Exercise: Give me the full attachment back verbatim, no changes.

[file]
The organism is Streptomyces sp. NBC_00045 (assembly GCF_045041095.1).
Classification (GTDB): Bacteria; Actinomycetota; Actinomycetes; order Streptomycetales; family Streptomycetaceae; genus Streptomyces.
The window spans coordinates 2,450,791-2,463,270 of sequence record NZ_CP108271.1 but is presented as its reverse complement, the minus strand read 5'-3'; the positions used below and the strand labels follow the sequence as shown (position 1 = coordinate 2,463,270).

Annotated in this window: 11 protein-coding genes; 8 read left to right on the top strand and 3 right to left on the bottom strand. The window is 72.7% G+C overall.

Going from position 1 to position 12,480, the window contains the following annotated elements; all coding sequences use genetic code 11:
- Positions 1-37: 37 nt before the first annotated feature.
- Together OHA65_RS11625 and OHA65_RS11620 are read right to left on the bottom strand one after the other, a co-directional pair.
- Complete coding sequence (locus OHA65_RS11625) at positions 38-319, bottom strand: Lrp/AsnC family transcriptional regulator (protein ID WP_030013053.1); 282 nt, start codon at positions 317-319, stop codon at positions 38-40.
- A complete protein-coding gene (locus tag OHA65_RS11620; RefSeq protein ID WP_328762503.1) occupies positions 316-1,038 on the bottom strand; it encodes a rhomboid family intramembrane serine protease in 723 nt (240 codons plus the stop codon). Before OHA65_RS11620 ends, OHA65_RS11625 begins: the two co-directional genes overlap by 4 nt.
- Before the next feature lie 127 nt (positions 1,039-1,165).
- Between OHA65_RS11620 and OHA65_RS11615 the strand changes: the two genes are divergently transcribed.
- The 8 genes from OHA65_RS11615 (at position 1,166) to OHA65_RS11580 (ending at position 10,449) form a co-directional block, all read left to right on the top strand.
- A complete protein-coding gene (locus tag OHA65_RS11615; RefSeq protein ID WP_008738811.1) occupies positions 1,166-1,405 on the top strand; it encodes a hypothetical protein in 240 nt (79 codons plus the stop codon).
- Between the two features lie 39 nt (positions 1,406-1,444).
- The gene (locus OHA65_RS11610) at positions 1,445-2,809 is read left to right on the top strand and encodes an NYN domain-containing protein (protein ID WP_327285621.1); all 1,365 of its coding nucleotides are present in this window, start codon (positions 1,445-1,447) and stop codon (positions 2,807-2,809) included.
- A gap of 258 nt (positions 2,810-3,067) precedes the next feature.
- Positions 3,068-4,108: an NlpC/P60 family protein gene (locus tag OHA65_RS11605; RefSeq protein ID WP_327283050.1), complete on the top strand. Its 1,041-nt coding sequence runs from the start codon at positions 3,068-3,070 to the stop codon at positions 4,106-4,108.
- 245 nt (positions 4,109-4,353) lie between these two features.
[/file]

The organism is Streptomyces sp. NBC_00045 (assembly GCF_045041095.1).
Classification (GTDB): Bacteria; Actinomycetota; Actinomycetes; order Streptomycetales; family Streptomycetaceae; genus Streptomyces.
The window spans coordinates 2,450,791-2,463,270 of sequence record NZ_CP108271.1 but is presented as its reverse complement, the minus strand read 5'-3'; the positions used below and the strand labels follow the sequence as shown (position 1 = coordinate 2,463,270).

Annotated in this window: 11 protein-coding genes; 8 read left to right on the top strand and 3 right to left on the bottom strand. The window is 72.7% G+C overall.

Going from position 1 to position 12,480, the window contains the following annotated elements; all coding sequences use genetic code 11:
- Positions 1-37: 37 nt before the first annotated feature.
- Together OHA65_RS11625 and OHA65_RS11620 are read right to left on the bottom strand one after the other, a co-directional pair.
- Complete coding sequence (locus OHA65_RS11625) at positions 38-319, bottom strand: Lrp/AsnC family transcriptional regulator (protein ID WP_030013053.1); 282 nt, start codon at positions 317-319, stop codon at positions 38-40.
- A complete protein-coding gene (locus tag OHA65_RS11620; RefSeq protein ID WP_328762503.1) occupies positions 316-1,038 on the bottom strand; it encodes a rhomboid family intramembrane serine protease in 723 nt (240 codons plus the stop codon). Before OHA65_RS11620 ends, OHA65_RS11625 begins: the two co-directional genes overlap by 4 nt.
- Before the next feature lie 127 nt (positions 1,039-1,165).
- Between OHA65_RS11620 and OHA65_RS11615 the strand changes: the two genes are divergently transcribed.
- The 8 genes from OHA65_RS11615 (at position 1,166) to OHA65_RS11580 (ending at position 10,449) form a co-directional block, all read left to right on the top strand.
- A complete protein-coding gene (locus tag OHA65_RS11615; RefSeq protein ID WP_008738811.1) occupies positions 1,166-1,405 on the top strand; it encodes a hypothetical protein in 240 nt (79 codons plus the stop codon).
- Between the two features lie 39 nt (positions 1,406-1,444).
- The gene (locus OHA65_RS11610) at positions 1,445-2,809 is read left to right on the top strand and encodes an NYN domain-containing protein (protein ID WP_327285621.1); all 1,365 of its coding nucleotides are present in this window, start codon (positions 1,445-1,447) and stop codon (positions 2,807-2,809) included.
- A gap of 258 nt (positions 2,810-3,067) precedes the next feature.
- Positions 3,068-4,108: an NlpC/P60 family protein gene (locus tag OHA65_RS11605; RefSeq protein ID WP_327283050.1), complete on the top strand. Its 1,041-nt coding sequence runs from the start codon at positions 3,068-3,070 to the stop codon at positions 4,106-4,108.
- 245 nt (positions 4,109-4,353) lie between these two features.